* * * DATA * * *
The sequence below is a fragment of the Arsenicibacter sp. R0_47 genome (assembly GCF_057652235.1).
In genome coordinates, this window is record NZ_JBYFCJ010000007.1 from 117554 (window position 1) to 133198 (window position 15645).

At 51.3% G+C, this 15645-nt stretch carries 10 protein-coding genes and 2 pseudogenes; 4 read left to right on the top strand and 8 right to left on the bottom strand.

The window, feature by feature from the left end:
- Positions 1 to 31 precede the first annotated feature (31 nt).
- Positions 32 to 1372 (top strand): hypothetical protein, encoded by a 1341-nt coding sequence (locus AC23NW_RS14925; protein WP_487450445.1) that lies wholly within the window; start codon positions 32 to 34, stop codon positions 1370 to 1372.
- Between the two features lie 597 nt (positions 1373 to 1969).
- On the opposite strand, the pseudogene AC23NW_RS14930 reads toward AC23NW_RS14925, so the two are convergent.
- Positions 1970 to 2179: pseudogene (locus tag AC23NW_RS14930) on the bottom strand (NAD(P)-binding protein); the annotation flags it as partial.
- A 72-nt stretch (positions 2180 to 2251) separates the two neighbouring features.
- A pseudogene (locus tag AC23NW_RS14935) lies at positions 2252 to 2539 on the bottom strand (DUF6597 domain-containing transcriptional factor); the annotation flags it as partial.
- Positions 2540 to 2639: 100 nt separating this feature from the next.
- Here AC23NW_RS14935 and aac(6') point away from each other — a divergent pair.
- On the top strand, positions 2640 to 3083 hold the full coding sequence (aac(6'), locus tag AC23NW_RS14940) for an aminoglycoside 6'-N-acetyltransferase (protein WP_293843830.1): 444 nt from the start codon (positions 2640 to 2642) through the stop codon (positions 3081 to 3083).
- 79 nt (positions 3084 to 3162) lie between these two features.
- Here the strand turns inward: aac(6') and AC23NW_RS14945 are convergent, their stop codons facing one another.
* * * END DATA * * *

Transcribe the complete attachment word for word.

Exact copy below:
The sequence below is a fragment of the Arsenicibacter sp. R0_47 genome (assembly GCF_057652235.1).
In genome coordinates, this window is record NZ_JBYFCJ010000007.1 from 117554 (window position 1) to 133198 (window position 15645).

At 51.3% G+C, this 15645-nt stretch carries 10 protein-coding genes and 2 pseudogenes; 4 read left to right on the top strand and 8 right to left on the bottom strand.

The window, feature by feature from the left end:
- Positions 1 to 31 precede the first annotated feature (31 nt).
- Positions 32 to 1372 (top strand): hypothetical protein, encoded by a 1341-nt coding sequence (locus AC23NW_RS14925; protein WP_487450445.1) that lies wholly within the window; start codon positions 32 to 34, stop codon positions 1370 to 1372.
- Between the two features lie 597 nt (positions 1373 to 1969).
- On the opposite strand, the pseudogene AC23NW_RS14930 reads toward AC23NW_RS14925, so the two are convergent.
- Positions 1970 to 2179: pseudogene (locus tag AC23NW_RS14930) on the bottom strand (NAD(P)-binding protein); the annotation flags it as partial.
- A 72-nt stretch (positions 2180 to 2251) separates the two neighbouring features.
- A pseudogene (locus tag AC23NW_RS14935) lies at positions 2252 to 2539 on the bottom strand (DUF6597 domain-containing transcriptional factor); the annotation flags it as partial.
- Positions 2540 to 2639: 100 nt separating this feature from the next.
- Here AC23NW_RS14935 and aac(6') point away from each other — a divergent pair.
- On the top strand, positions 2640 to 3083 hold the full coding sequence (aac(6'), locus tag AC23NW_RS14940) for an aminoglycoside 6'-N-acetyltransferase (protein WP_293843830.1): 444 nt from the start codon (positions 2640 to 2642) through the stop codon (positions 3081 to 3083).
- 79 nt (positions 3084 to 3162) lie between these two features.
- Here the strand turns inward: aac(6') and AC23NW_RS14945 are convergent, their stop codons facing one another.